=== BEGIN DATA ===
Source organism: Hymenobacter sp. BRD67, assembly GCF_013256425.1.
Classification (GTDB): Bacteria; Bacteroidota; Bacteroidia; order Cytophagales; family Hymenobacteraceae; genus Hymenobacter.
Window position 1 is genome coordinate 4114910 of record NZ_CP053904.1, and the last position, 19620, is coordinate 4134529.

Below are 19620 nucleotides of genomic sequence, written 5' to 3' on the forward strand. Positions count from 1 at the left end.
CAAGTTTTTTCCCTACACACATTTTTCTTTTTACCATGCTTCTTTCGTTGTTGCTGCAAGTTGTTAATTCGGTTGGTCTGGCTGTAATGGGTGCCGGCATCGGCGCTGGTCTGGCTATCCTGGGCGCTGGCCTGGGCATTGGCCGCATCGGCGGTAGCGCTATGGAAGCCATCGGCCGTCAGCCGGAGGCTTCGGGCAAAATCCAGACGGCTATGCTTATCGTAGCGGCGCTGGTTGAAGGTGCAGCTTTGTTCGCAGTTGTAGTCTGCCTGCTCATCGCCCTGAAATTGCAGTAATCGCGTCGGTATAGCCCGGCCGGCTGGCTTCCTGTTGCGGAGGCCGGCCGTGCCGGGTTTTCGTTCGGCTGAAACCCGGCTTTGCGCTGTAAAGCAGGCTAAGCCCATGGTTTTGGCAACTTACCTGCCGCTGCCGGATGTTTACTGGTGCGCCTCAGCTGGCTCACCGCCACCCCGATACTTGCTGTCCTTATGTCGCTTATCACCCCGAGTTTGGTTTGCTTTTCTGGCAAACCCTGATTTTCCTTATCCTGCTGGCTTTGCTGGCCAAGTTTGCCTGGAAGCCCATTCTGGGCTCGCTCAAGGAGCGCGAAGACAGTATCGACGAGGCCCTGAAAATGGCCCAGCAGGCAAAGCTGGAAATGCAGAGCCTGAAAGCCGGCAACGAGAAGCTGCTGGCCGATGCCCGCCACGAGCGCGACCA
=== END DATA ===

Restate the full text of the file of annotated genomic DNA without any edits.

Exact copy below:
Source organism: Hymenobacter sp. BRD67, assembly GCF_013256425.1.
Classification (GTDB): Bacteria; Bacteroidota; Bacteroidia; order Cytophagales; family Hymenobacteraceae; genus Hymenobacter.
Window position 1 is genome coordinate 4114910 of record NZ_CP053904.1, and the last position, 19620, is coordinate 4134529.

Below are 19620 nucleotides of genomic sequence, written 5' to 3' on the forward strand. Positions count from 1 at the left end.
CAAGTTTTTTCCCTACACACATTTTTCTTTTTACCATGCTTCTTTCGTTGTTGCTGCAAGTTGTTAATTCGGTTGGTCTGGCTGTAATGGGTGCCGGCATCGGCGCTGGTCTGGCTATCCTGGGCGCTGGCCTGGGCATTGGCCGCATCGGCGGTAGCGCTATGGAAGCCATCGGCCGTCAGCCGGAGGCTTCGGGCAAAATCCAGACGGCTATGCTTATCGTAGCGGCGCTGGTTGAAGGTGCAGCTTTGTTCGCAGTTGTAGTCTGCCTGCTCATCGCCCTGAAATTGCAGTAATCGCGTCGGTATAGCCCGGCCGGCTGGCTTCCTGTTGCGGAGGCCGGCCGTGCCGGGTTTTCGTTCGGCTGAAACCCGGCTTTGCGCTGTAAAGCAGGCTAAGCCCATGGTTTTGGCAACTTACCTGCCGCTGCCGGATGTTTACTGGTGCGCCTCAGCTGGCTCACCGCCACCCCGATACTTGCTGTCCTTATGTCGCTTATCACCCCGAGTTTGGTTTGCTTTTCTGGCAAACCCTGATTTTCCTTATCCTGCTGGCTTTGCTGGCCAAGTTTGCCTGGAAGCCCATTCTGGGCTCGCTCAAGGAGCGCGAAGACAGTATCGACGAGGCCCTGAAAATGGCCCAGCAGGCAAAGCTGGAAATGCAGAGCCTGAAAGCCGGCAACGAGAAGCTGCTGGCCGATGCCCGCCACGAGCGCGACCA